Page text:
MANCHESTER, NH — Osama Elewat and Netta Hazan, a Palestinian and a Jew, are committed to bringing the message of peace to those who will listen — at times sacrificing friendships, and even straining family relationships, because it means that much.
The two shared personal stories about their time living within the occupied zone and what ultimately brought them to join Combatants for Peace during a presentation at the Manchester City Library on May 1, which included a brief viewing from part of the documentary “Disturbing the Peace” (now available on Netflix.) The event was presented by NH Friends of Combatants for Peace, NH Peace Action Educational Fund, J-Street and the World Affairs Council of NH.
Combatants for Peace was founded in 2006 in Occupied Palestine when participants in the conflict decided to lay down arms in an attempt to halt the violence in the West Bank, which is under active occupation by the state of Israel. After returning from the west banks of Gaza, a group of Palestinians and Jewish combatants began meeting in secret to make the first steps to halt war and promote peace and understanding between the two nations. These meetings were dangerous and entirely illegal, yet stirred a now internationally recognized movement.
The organization stands under three main pillars:
- Dedication to non-violence (in both actions and communications between Palestine and Israel)
- Cooperation and Equality with all members of the Combatants for Peace-both Palestinian and Jewish
- Dedication to Human Rights to ultimately end the occupation
Elewat began his narrative by sharing memories of his grandparents, and the conditions living in the village of Silwan from a Palestinian perspective. Elewat detailed a harrowing account of schools being occupied by Israeli soldiers and the aftermath of demonstrations that shook the nights. While a curfew was mandated for all residents of the village, protests often continued, erupting with more violence. Elewat explained how his home was stormed by soldiers on one such night, who dragged his father to the streets and beat him and his mother. As he grew older, Elewat and his friends joined the Palestinian forces. Homes were constantly being demolished one by one on a weekly basis, displacing village residents. This resulted in not only the death of many of his friends, but also led him to ultimately decide to choose to personally stop the violence by joining Combatants for Peace.
“I know that we can only heal this situation if we work together. We can only end this conflict and heal the sorrow and pain of both our nations if we work together cooperatively and peacefully. Peace cannot come through war. Freedom will only come when we break out of the chains that bind us: the chains of hatred, of violence, and of revenge. Love truly is the strongest force on this earth. A revolution of love is the only thing that can save us,” Elewat said.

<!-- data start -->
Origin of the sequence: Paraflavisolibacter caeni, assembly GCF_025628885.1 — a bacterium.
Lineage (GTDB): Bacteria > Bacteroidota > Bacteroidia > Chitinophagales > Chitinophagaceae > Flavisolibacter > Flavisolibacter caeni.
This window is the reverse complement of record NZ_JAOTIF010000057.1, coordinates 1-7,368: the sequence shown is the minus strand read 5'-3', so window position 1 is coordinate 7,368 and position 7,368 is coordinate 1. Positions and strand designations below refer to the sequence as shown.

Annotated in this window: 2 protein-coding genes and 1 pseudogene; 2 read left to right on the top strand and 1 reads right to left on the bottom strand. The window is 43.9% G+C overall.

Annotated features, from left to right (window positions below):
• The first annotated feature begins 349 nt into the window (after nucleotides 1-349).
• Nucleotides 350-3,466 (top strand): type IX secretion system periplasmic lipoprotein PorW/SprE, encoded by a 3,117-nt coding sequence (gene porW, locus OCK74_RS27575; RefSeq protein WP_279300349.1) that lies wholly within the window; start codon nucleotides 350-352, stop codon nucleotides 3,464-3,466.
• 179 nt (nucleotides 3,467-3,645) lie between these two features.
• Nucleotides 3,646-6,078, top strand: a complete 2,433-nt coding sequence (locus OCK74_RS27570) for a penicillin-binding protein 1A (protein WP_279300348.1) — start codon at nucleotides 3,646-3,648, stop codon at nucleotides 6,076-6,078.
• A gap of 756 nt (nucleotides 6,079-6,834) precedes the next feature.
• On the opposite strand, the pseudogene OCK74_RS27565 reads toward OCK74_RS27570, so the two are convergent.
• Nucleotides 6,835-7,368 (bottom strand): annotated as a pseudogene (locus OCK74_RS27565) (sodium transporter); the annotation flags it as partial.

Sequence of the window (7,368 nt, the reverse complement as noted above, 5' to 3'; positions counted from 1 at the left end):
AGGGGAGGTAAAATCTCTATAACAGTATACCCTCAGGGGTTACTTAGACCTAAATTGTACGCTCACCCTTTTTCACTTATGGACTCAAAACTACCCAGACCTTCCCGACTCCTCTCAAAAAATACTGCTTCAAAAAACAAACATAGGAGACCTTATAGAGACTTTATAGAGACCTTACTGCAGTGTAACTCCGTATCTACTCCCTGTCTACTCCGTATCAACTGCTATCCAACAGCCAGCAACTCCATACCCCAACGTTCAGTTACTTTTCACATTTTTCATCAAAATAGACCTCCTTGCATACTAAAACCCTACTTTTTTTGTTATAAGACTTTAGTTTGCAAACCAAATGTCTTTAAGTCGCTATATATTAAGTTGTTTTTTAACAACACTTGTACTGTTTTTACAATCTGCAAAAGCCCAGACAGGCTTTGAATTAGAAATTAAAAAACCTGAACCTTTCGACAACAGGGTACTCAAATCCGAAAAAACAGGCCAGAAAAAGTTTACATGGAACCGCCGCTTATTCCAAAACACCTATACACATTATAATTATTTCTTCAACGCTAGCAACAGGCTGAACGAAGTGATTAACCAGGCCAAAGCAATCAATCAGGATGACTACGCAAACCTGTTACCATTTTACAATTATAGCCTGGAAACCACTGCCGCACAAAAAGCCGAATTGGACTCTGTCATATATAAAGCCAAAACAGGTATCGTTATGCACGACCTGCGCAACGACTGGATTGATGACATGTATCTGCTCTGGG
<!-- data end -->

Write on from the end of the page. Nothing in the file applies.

Next, Netta Hazan took the stage. Hazan was raised in a Jewish family and is of Moroccan and Egyptian descent. She began by stating that her experience was not as chaotic as Elewat’s past. She spoke of her dissatisfaction at the requirement of two years of service in the Israeli Army for all citizens at age 18. She had a strong desire to go to university, work and the ability to start her life the way she wanted. Hazan was given the job of being a secretary for the Israeli Army, but attempted to leave midway. She expressed that the only way out was a diagnosis of psychiatric problems-a diagnosis her doctor was willing to give her to escape, but which would have had consequences down the road.
After finishing her two years of secretarial work for the army, Netta went to college and got her Master of Arts in Arabic Studies. She worked in management at a hotel in Jerusalem, where she encountered her first Palestinian friends. She described the stark differences in Palestinian neighborhoods in East Jerusalem vs. the neighborhoods she was familiar with, just five minutes away. Eventually Hazan found a circle of people she would consider family within the Combatants for Peace, and now travels internationally to speak with Osama Elewat, among other members.
“I really believe in dialogue. Today I serve as a mediator and facilitator between Israeli and Palestinian groups. I also teach Arabic and Hebrew in order to help people who have contact with one another. I firmly believe that people first need to meet each other. We are all trapped behind walls: walls dividing our lands and walls dividing our minds…” Hazan said.
Tuesday’s presentation ended with a short Q&A session in which the audience got to ask further personal questions of Hazan and Elewat. The pair emphasized that they were grateful to be able to speak to audiences, as it is illegal for them to speak to youth in schools at home this way.
“How did joining Combatants for Peace affect your friendships”
“Most of my friends know me, they trust me, they like me,” Elewat responded. “But I lost a lot of my friends through differences in interest. I lost a lot of my friends in other ways and eventually gained new friends here.”
“How was it to tell your families when you made the decision to enter Combatants for Peace?”
“I cannot say they supported it. My mother does support me, but my father supports it less,” Hazan said. “He feels I am wasting my life, that it’s a waste of time and that I could be doing better things with my life.”
Combatants for Peace, a bi-national, egalitarian, grassroots movement devoted to promoting peace between the Israeli and Palestinians in the West Bank of Palestine kicked off their 2018 New Hampshire Tour on May 1. The event took place at the Manchester City Library. It and was the first of three stops on the calendar this week in the Granite State (May 2 in Concord at the Unitarian Universalist Church, and May 3 at the Portsmouth Public Library).
For more information on the Combatants for Peace visit http://cfpeace.org/